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Toe River Health District Has Received 6,000-Plus COVID-19 Vaccine; Has Inoculated 1,817 Citizens

By Tim Gardner

Diane Creek, Director of the Toe River Health District, which encompasses health departments in Avery, Mitchell and Yancey, NC counties said the district has received 6675 doses combined of the COVID-19 Moderna vaccine, as of January 17th. Creek provided the following breakdown of the vaccine that has been administered to citizens of those respective counties age 75 years and older as well as their healthcare workers:

Avery County:  759

Mitchell County:  482

Yancey County:  576

Creek noted that the Toe River Health District has only the Moderna vaccine (not the Pfizer vaccine) available. Two does—one month apart-of the Moderna vaccine is needed, healthcare professionals mandate.

Tested, safe and effective. More than 70,000 people volunteered in clinical trials for two vaccines (Pfizer and Moderna) to see if they are safe and work to prevent COVID illness. Volunteers included Black/African American, Hispanic/LatinX, Asians and others. To date, the vaccines are 95 percent effective in preventing COVID-19 with no serious safety concerns noted in the clinical trials. The U.S. Food and Drug Administration (FDA) makes sure the vaccines are safe and can prevent people from getting COVID-19. Like all drugs, vaccine safety continues to be monitored after they are in use.

North Carolina is now making Coronavirus (Covid-19) vaccines available to anyone age 65 and older and all health care workers, regardless of whether they are exposed to coronavirus patients, the state announced January 14th. Avery, Mitchell and Yancey counties will begin inoculating its citizens age 65 years and older beginning this week.

Cannon Hospital in Linville is providing COVID-19 vaccinations, but those wanting it must schedule an appointment through their primary care provider physician first according to a spokesperson there.

“We have to continue the work we’ve done, which is wear a mask, stay socially distant and wash your hands often to help combat COVID-19,” Creek said. “Please do stay home and only go out for essential business. Remember, the virus is absolutely on a rampage in Avery, Mitchell and Yancey counties just as it is across the state and country.

“Be sure to stay quarantined if you’re having COVID-19 symptoms or have been exposed to anyone with the disease. And everyone, particularly those in high-risk groups such be vaccinated. These are the best ways to avoid developing this potentially deadly disease.”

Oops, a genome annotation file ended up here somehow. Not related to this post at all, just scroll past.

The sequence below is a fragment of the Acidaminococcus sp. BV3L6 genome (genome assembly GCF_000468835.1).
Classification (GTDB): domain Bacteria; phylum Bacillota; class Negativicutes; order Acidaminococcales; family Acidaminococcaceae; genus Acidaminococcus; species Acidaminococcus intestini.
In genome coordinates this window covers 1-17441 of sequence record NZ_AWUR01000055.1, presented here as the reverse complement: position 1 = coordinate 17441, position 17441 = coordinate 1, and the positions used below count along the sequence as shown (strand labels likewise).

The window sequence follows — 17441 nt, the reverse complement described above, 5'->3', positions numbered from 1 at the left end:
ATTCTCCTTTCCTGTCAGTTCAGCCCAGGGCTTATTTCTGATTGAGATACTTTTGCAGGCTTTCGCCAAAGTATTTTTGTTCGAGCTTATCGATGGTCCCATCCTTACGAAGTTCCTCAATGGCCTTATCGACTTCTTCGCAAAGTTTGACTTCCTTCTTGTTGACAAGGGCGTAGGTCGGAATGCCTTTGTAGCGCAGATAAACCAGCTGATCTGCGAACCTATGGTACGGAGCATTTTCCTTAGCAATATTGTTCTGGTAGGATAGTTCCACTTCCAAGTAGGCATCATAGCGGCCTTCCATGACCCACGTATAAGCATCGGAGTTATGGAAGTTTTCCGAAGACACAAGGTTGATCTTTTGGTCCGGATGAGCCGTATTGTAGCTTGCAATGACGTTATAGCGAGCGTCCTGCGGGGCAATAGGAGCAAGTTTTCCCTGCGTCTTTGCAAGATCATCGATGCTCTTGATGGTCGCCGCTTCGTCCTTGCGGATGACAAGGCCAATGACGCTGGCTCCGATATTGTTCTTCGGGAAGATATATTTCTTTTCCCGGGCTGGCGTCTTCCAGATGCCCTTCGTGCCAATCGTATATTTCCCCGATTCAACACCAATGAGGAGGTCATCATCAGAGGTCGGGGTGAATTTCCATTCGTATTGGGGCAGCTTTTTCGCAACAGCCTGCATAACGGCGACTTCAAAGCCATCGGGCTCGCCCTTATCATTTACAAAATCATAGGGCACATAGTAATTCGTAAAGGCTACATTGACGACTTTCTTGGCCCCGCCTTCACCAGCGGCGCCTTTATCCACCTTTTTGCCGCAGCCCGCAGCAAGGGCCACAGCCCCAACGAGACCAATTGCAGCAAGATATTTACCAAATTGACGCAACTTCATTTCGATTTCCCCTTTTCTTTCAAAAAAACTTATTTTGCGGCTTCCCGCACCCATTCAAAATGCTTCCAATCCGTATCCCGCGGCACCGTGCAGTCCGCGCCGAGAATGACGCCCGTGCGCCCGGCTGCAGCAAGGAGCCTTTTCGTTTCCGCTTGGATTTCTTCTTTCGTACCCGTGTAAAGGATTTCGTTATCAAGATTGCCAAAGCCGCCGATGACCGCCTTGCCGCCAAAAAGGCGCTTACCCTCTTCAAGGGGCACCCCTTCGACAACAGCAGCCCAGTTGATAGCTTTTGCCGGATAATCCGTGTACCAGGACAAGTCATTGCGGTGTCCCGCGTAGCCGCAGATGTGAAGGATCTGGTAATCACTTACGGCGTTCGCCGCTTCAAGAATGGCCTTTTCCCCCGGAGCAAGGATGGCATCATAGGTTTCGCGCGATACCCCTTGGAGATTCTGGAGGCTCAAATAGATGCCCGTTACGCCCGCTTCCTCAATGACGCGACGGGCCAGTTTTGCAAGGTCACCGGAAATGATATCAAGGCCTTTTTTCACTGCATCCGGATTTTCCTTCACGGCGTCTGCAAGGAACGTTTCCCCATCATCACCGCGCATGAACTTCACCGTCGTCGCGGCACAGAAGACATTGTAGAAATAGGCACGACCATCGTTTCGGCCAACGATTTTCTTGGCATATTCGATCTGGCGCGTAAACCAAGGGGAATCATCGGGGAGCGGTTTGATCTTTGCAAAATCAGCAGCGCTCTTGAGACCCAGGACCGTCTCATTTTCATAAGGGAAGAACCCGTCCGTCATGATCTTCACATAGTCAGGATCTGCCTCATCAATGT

According to the National Center for Disease Control, there have been more than 400,00 deaths in America since Covid-19 became a pandemic on March 11, 2020.

Under North Carolina’s previous phased system for distributing the vaccine, people age 75 and older were first eligible to get inoculated starting last week. The new criteria put people age 65 and older ahead of other front-line essential workers. Under the old plan, the next groups to qualify for vaccination after people 75 and older would have been front-line health care workers and essential workers age 50 and older followed by front-line health and essential workers of any age.

North Carolina shifted to a more simplified system with five groups, doing away with different phases that were to be used to prioritize who gets the vaccine. State healthcare officials have said that only vaccinating people 75 and older leaves out a disproportionate number of people of color or with low incomes who have lower life expectancy on average.

State healthcare officials also noted that the vaccine remains in limited supply. North Carolina is currently receiving about 120,000 doses a week.

There are more than a million North Carolinians between 65 and 74 years old, according to estimates from the N.C. Office of State Budget and Management. The state’s Department of Health and Human Services (DHHS) has estimated that there are about 435,000 people in North Carolina older than 75. It’s also estimated that there are an additional 292,000 direct health care workers who were not initially eligible to receive vaccine. Now, all health care personnel who work around patients are eligible to get the vaccine.

A federal program, run through CVS and Walgreens, also began inoculating residents and employees of nursing homes and other long-term care facilities, including those in the Toe River Health District, Creek said.

The National Center for Disease Control urges vaccinations for anyone under 65 who has a documented health condition that makes them vulnerable to COVID-19. Under the North Carolina’s new vaccination system, people age 16 to 64 with “high-risk medical conditions that increase risk of severe disease from COVID-19” will soon be eligible to get the vaccine.